By TRAVIS FAIN, Daily Press (Paywall for certain articles)

A bevy of new Virginia laws go into effect Wednesday. July 1 is the default date for bills to become law in Virginia, and it's the start of the state's new fiscal year, so the new budget takes effect as well.


NEW VIRGINIA LAWS SET TO TAKE EFFECT WEDNESDAY

By ALAN SUDERMAN, Associated Press

Several new laws are set to take effect Wednesday in Virginia. Here are a few highlights.


NEW LAWS IN EFFECT TODAY

By RYAN CORNELL, Daily News Record (Subscription Required)

Several new laws take effect today on issues ranging from campus sexual assault to hemp cultivation to electronic privacy. Most laws approved by the Virginia General Assembly take effect with the start of the new fiscal year each July 1. Sen. Mark Obenshain, R-Rockingham, says a bill he helped carry this year will serve as a “model for the country.”


NEW LAWS IN VA., MD. AND D.C. REGULATE DRONES, UBER, SOCIAL MEDIA

By JENNA PORTNOY AND JOSH HICKS, Washington Post

Some of the biggest legislative accomplishments of the year in Virginia will go into effect Wednesday, including laws intended to protect the victims and prosecute the perpetrators of campus sexual assault, regulate Uber and limit the use of drones. Maryland will see the institution of similar laws as well as one requiring police to inform the governor’s office and lawmakers when a law enforcement officer kills someone and when an officer is killed in the line of duty.


NEW LAW: HOSPITALS MUST DISCLOSE CHANGES IN COVERAGE STATUS

By ELIZABETH SIMPSON, Virginian-Pilot (Metered Paywall - 10 articles a month)

Starting today, Virginia hospitals will need to tell patients who spend time on "observation status" they are considered outpatients, meaning their insurance might not provide the same coverage as if they were admitted to the hospital. The law was passed during the most recent General Assembly session and is similar to measures taken in Maryland, Connecticut and New York.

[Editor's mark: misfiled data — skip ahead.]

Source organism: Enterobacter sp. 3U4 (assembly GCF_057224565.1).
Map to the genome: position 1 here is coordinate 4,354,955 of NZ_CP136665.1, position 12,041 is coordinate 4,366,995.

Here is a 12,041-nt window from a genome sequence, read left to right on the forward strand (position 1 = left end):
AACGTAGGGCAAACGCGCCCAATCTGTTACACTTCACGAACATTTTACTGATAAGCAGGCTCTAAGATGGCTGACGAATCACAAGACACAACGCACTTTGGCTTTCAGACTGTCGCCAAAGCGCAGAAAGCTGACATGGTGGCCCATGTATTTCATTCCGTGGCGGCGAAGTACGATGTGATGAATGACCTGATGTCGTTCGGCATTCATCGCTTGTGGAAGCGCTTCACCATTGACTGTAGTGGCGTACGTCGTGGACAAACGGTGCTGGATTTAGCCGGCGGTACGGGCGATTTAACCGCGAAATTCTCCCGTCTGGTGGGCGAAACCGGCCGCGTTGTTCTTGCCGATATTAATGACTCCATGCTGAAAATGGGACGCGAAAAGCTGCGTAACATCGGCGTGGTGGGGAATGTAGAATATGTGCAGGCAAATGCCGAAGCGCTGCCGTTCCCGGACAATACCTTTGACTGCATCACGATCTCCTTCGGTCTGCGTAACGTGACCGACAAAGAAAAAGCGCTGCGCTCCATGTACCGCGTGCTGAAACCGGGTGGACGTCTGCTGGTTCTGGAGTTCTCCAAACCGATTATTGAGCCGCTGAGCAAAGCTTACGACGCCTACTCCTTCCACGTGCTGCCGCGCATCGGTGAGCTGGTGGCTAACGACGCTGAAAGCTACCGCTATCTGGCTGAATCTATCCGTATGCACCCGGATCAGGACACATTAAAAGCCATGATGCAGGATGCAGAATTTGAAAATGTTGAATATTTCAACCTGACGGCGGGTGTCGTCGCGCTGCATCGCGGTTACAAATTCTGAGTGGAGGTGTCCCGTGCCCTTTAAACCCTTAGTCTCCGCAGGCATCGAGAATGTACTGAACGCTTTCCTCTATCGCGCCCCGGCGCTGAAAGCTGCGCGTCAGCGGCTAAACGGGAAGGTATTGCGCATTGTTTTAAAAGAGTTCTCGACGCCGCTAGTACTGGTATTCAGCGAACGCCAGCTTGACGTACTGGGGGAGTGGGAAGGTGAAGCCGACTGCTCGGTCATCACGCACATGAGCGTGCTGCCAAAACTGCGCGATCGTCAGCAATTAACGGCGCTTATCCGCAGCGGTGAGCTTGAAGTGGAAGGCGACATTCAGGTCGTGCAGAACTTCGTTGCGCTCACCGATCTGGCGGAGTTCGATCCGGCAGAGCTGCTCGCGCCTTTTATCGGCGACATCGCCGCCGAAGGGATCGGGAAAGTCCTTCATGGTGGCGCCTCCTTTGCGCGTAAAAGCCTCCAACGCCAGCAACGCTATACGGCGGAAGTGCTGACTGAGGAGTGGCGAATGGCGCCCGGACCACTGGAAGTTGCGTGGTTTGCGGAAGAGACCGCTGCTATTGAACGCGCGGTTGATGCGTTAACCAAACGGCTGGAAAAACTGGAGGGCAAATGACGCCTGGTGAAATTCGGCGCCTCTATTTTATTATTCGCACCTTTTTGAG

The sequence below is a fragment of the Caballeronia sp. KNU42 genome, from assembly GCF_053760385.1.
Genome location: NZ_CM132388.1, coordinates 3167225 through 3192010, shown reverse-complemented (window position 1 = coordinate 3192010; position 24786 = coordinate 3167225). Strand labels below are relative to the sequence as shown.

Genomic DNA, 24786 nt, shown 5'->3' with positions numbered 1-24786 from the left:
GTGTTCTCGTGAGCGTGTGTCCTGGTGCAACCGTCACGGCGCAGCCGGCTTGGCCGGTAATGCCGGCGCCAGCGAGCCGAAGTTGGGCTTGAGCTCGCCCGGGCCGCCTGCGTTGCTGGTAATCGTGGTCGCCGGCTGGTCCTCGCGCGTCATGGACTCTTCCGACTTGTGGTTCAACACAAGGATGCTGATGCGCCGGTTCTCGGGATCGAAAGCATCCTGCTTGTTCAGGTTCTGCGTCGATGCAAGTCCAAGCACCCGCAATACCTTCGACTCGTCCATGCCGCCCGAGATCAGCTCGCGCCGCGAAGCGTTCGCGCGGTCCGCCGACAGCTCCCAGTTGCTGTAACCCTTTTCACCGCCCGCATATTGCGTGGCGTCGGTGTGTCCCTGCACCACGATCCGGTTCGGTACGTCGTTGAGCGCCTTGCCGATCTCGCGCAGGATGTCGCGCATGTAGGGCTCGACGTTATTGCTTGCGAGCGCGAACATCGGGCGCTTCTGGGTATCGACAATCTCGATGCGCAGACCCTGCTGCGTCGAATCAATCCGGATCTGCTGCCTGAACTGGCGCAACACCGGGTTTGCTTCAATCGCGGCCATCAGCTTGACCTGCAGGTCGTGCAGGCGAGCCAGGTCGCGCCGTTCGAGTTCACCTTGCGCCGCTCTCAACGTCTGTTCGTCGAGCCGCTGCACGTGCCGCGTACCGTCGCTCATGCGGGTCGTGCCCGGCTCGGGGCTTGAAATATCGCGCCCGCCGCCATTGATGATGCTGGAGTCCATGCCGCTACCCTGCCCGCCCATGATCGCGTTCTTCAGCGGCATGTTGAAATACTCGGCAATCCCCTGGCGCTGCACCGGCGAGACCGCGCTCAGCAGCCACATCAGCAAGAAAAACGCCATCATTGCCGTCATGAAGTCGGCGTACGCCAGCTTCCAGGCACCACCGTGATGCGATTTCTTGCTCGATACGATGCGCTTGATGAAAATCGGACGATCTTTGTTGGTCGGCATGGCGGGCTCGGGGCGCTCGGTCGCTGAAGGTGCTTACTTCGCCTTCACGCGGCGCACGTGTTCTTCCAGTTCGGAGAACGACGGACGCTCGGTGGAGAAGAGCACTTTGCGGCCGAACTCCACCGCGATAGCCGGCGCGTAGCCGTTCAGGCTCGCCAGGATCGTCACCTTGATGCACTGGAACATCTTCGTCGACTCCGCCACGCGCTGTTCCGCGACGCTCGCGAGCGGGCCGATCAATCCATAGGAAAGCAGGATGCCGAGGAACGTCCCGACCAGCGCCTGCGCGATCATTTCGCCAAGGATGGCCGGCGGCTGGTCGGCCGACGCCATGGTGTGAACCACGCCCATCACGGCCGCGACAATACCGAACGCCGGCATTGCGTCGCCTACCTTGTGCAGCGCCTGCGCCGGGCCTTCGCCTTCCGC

SOME NEW STATE LAWS HAVE CONNECTIONS TO CHARLOTTESVILLE AREA

By CHRIS SUAREZ, Daily Progress

It’s time for Virginia’s annual rite of summer — several new laws the General Assembly passed earlier this year go into effect Wednesday morning. Whether they are a product of a tragedy, a high-profile incident, a controversial court case or the result of dogged advocacy from legislators or citizens, each of them potentially have an effect on anyone inside the confines of the commonwealth.


U.S. APPEALS COURT UPHOLDS VIRGINIA DEATH SENTENCE

By LARRY O'DELL, Associated Press

A federal appeals court has rejected a Virginia death row inmate's claim that he can't be executed because he is intellectually disabled. A three-judge panel of the 4th U.S. Circuit Court of Appeals on Tuesday unanimously upheld Alfredo Prieto's death sentence for the 2005 slayings of two George Washington University students.

Congress

WARNER, KAINE CHIDE CONGRESS OVER EX-IM BANK EXPIRATION

By DAVE RESS, Daily Press (Paywall for certain articles)

When their travels in Virginia take Sen. Mark Warner and Sen. Tim Kaine to the working waterfront of Hampton Roads, both tend to make a pitch for a once obscure, now controversial federal agency called the Export-Import Bank. Now, they've joined in a warning to colleagues on Capitol Hill that the scheduled expiration of the agency's authority to guarantee loans to help foreign companies buy U.S. goods could mean pain beyond the wharves of Newport News, Norfolk and Portsmouth.

Economy/Business

DOMINION WARNS BLACKOUTS POSSIBLE EVEN IN MILD WEATHER

By DAVE RESS, Daily Press (Paywall for certain articles)

The Peninsula could see rolling blackouts even in mild weather if a controversial high voltage transmission line across the James River isn't in place by 2017, Dominion Virginia Power said in a new filing with the State Corporation Commission.


TECH COMPANY TO INVEST $1.5M IN HARRISONBURG

By VIC BRADSHAW, Daily News Record (Subscription Required)

AXON Ghost Sentinel is investing $1.5 million to expand in the city over the next three years and will add 29 employees to its payroll to support its growth. The expansion was announced Tuesday by Gov. Terry McAuliffe, who signed off on a $75,000 grant from the Governor’s Opportunity Fund to help secure the investment and jobs.